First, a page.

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Seagate launches its own 10 TB helium-filled hard drives

By Scorpus
Jan 13, 2016
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  1. Seagate has announced its first helium-filled large-capacity hard disk drives, which are primarily designed for datacenters and other enterprise applications. The largest drive in Seagate's helium line-up has a capacity of 10 TB, matching HGST's competing line that was announced last month.

    Like HGST's drive, Seagate's 10 TB helium-filled drive uses seven platters, each with a 1.43 TB capacity, as well as 14 heads. There was no need to use alternative platter technologies like shingled magnetic recording (SMR) to achieve such a large capacity, with Seagate also opting to use traditional perpendicular magnetic recording (PMR) for this drive.

    The 10 TB Seagate Enterprise Capacity drive comes in a 3.5-inch form factor, and supports either SATA 6 Gbps or SAS 12 Gbps interfaces. Seagate claims this drive has a 2.5 million hour MTBF, as well as the lowest power-per-terabyte ratio at this capacity, although the company didn't release a complete spec sheet.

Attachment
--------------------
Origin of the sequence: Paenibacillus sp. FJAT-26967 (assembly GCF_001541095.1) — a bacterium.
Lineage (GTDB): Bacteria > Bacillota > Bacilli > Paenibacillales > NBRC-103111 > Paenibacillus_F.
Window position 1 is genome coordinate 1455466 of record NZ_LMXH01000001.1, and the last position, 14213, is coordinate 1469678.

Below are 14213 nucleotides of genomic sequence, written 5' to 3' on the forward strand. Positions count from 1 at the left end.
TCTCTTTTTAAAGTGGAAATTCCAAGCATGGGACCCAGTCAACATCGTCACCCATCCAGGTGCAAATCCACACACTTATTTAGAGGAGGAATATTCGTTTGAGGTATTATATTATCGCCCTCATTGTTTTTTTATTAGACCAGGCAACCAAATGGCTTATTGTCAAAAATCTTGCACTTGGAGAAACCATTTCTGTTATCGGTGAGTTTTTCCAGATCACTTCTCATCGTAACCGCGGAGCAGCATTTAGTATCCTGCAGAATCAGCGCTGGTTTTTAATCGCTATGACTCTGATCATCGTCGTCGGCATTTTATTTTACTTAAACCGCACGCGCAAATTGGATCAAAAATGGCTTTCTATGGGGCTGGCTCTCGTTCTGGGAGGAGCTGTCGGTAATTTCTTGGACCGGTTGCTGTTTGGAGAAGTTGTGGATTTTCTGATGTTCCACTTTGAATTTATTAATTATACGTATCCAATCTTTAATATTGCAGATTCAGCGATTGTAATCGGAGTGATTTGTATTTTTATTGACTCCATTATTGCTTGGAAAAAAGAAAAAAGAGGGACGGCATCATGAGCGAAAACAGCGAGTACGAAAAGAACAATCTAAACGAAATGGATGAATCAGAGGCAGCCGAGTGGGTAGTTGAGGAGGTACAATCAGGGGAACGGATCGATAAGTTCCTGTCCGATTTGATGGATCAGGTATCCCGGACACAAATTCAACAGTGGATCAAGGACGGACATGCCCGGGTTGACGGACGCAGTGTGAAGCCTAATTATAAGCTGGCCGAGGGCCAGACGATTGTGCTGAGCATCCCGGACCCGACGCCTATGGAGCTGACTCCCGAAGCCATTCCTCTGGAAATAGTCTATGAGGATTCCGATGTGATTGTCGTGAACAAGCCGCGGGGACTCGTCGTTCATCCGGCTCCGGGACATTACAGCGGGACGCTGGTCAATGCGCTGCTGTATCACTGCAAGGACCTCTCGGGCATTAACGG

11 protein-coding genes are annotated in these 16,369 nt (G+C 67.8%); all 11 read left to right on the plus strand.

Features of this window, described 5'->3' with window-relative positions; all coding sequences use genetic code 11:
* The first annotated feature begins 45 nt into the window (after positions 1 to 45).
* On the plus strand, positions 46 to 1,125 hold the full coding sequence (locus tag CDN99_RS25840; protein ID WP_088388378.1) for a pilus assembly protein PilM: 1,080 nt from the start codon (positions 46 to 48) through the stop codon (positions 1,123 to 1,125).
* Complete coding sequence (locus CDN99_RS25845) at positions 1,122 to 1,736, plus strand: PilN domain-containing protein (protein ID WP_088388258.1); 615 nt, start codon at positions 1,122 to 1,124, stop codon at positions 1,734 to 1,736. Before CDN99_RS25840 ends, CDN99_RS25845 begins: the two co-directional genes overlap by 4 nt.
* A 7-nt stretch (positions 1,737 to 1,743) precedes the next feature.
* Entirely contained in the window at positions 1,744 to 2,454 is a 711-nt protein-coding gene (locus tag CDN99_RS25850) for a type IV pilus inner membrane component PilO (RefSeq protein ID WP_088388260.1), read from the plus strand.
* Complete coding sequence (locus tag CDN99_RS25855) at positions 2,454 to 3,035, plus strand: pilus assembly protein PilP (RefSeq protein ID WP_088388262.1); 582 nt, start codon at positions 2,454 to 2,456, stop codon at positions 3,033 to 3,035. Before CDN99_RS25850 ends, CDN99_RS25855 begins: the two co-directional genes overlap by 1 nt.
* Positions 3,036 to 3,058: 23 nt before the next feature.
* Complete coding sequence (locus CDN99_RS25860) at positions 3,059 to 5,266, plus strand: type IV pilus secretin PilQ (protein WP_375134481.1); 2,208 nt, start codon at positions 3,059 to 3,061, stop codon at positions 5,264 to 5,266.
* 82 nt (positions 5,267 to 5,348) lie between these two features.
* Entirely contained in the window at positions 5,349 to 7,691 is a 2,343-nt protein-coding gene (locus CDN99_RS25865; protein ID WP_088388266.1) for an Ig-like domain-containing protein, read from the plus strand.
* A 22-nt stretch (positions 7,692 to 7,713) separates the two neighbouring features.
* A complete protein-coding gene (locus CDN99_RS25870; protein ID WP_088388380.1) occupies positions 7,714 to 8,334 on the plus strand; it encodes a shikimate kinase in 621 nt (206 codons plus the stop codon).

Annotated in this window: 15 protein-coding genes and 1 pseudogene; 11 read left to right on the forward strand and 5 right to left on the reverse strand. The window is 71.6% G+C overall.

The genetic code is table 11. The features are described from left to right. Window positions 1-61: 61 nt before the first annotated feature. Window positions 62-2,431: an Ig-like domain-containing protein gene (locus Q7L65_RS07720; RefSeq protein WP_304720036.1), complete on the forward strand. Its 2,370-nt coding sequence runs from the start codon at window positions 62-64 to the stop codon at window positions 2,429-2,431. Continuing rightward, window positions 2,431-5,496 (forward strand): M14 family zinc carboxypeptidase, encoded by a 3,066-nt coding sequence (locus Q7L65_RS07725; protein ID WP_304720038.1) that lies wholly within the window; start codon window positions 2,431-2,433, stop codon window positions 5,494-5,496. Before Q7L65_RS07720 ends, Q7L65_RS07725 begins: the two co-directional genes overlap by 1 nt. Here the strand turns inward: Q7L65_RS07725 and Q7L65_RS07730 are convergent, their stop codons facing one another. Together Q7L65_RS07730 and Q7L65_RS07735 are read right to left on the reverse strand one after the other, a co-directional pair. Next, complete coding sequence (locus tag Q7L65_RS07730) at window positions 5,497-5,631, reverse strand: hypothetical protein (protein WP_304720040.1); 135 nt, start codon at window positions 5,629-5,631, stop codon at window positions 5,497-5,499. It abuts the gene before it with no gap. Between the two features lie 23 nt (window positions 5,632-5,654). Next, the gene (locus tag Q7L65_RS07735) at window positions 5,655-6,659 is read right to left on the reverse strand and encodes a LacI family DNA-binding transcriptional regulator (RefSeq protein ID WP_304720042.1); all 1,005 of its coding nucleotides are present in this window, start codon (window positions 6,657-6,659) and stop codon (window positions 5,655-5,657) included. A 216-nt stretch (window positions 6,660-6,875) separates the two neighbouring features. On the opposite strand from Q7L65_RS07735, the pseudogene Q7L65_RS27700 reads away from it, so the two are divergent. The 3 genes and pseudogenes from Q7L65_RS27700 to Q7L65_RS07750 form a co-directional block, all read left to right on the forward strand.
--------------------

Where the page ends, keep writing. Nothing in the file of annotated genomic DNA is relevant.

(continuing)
Alongside the announcement of a 10 TB helium-filled drive, which is shipping to select customers now without an announced price, Seagate has added an 8 TB hard drive to its NAS line-up. Seagate says this new drive is the "largest NAS-optimized drive on the market", while also claiming the HDD's firmware is optimized with "extended error recovery controls."

    Like the 10 TB enterprise drive, the new 8 TB NAS drive is shipping to select customers now, and is expected to hit the wider market by the end of Q1 2016.

    Permalink to story.

     
  2. VitalyT

    VitalyT Russ-Puss Posts: 3,149   +1,424

    It was originally said many years ago, that the most valuable commodity is information. They had no idea that today we would be able to put together 10TB of information worth less than the storage device.

    I could easily fill this baby up with that much of Hollywood crap, and then throw it away with my eyes closed.

    Nothing exceeds like excess.
     
    Last edited: Jan 13, 2016
    Uncle Al likes this.
  3. Uncle Al

    Uncle Al TS Evangelist Posts: 1,663   +774

    Throw it away???? It still has plenty of uses. A door stop, a paper weight, or more importantly - something to chuck at that darn cat or dog that spends their nights howling at the moon!!!!!
     
    VitalyT likes this.
  4. cliffordcooley

    cliffordcooley TS Guardian Fighter Posts: 8,553   +2,894

    I'm a Seagate fan myself, but I wouldn't touch a helium filled drive. No matter how long you have a sealed container, sooner or later it will leak. A drive that requires helium to operate will no longer be a drive, once the helium is gone.
     
  5. dividebyzero

    dividebyzero trainee n00b Posts: 4,891   +1,258